I am doing remote devevelop on a remote dev machine. From the remote machine, I need to SSH to other servers and services like the Github. Everything is on the Internet. My desktop is much more secure than the remote dev machine and so I don't want to have private SSH keys lying on the remote dev machine.

The diagram looks like this:

Windows Desktop -> Remote Dev Machine -> Github/other servers.

I feel I have several options here:

  1. SSH Agent Forwarding with Yubikey authentication: ssh -A remote_dev

The problem of this approach is that my desktop ssh-agent contains a lot of keys. I want to forward only specific keys to the remote dev machine. For example, I only want the github key made available to the remote machine. But strangely, I haven't found a way to forward only specific keys.

  1. SSH Jump: On the remote dev machine, I do ssh -J my_desktop github.com

It seems safer and it probably works with Yubikey. But I need to open up SSH access to my desktop, which is a risk.

  1. Ideally, I would like the private keys that will be used on the remote dev machine to either have to be authenticated with the Yubikey, or even better, physically stored on the Yubikey. But I don't know Yubikey will work with the remote machine. Maybe some remote USB forwarding can work?

None of these seem ideal. Does anyone have ideas?


1 Answer 1


I do not recommend forwarding agents or copying keys. If you do end up doing that, consider a dedicated agent that holds just the relevant key(s).

Assuming you're using WSL or some other OpenSSH-compatible command line, you can just do ssh -J remote_dev other_server. This will connect your local system to other_server using remote_dev as a jump-box. Remote_dev will see only the encrypted traffic between your system and other_server. This lets you use your local keys and keychain with other_server. You can be more explicit and specify your local key with ssh -i /path/to/keyfile -J remote_dev other_server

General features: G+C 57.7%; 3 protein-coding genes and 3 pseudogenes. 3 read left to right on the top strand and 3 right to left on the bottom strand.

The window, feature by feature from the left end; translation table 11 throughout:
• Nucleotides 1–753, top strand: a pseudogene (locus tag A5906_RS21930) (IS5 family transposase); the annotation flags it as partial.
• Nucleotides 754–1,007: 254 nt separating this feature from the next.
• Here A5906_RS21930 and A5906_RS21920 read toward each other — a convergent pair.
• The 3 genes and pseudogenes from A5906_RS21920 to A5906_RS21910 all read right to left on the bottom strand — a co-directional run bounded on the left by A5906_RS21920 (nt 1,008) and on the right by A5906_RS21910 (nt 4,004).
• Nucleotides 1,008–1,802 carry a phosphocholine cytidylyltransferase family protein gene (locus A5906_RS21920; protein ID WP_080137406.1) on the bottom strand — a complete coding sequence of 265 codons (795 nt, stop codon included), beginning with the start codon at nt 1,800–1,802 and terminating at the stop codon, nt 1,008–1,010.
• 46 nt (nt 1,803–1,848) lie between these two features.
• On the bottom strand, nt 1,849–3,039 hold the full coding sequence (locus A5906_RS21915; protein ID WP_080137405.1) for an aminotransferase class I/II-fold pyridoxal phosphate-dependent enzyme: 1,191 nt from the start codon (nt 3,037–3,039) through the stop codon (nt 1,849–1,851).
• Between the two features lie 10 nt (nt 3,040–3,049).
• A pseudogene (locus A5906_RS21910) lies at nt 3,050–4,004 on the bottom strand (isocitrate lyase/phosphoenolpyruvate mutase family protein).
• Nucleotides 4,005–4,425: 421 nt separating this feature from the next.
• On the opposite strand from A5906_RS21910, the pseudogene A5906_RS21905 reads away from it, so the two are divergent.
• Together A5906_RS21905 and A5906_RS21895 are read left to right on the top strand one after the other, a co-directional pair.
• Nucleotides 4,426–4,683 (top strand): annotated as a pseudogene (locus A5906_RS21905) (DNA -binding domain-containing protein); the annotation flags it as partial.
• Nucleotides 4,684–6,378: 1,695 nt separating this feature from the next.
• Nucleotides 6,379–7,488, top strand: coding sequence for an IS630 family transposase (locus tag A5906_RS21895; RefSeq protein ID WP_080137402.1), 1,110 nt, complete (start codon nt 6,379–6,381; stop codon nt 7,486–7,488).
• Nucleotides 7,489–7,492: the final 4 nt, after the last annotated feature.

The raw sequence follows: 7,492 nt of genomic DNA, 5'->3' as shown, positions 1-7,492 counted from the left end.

To do this with a YubiKey, you should create an ed25519_sk key type (ssh-keygen -t ed25519-sk). Here's a short guide to using a YubiKey for SSH authentication and another guide for using YubiKey PIV with Windows's native SSH client for further help.

If you're using PuTTY, there is a proxy panel configuration that lets you mimic OpenSSH's -J option.

  • I may be wrong, but my understanding is that ssh -J remote_dev other_server will forward my key on the remote_dev to the other_server. This does not work, as I want to ssh from the remote server to the other_server, after I SSHed from the desktop to the remote server. The keys are on my desktop. So the command I need to run on the remote server is ssh -J desktop other_server. This is not ideal because I have to allow incoming ssh access on my desktop. Maybe ssh -i keyfile -A will forward a single key, but let me test what it actually does. Jan 11, 2023 at 7:43
  • ssh -J A B will forward the network connection from B through A to your local client, not the key/agent. B will see the connection coming from A and will not know that the connection actually comes from your local client. B will have no access to your key at all. I have edited my answer to make that more clear.
    – Adam Katz
    Jan 11, 2023 at 16:00
  • Thanks for the response. Yes, I get this. But it's not what I want. I have D -> A-> G. All my keys are on D. I am logged into A and want to go from A to G without having to install keys on A or forwarding keys from D to A. So I need to do ssh -J D G from A, but that entails me opening ports on D, which is a problem. (One use case is to fetch from github on A without having to deploy keys there). Jan 11, 2023 at 16:16
  • Ah, you actually need resources from jump host A to interact with final target G but you want to use local desktop D's keys. The only ways to do that would be to forward an agent from D through A to G or else to move your content from A to D or G. I suggest the latter, using your jump host exclusively as a tunnel.
    – Adam Katz
    Jan 11, 2023 at 16:28
  • 1
    I wouldn't copy it. I'd create a new key. You said D is more secure than A, so you're compromising the security of your key copying it to A.
    – Adam Katz
    Jan 11, 2023 at 23:59

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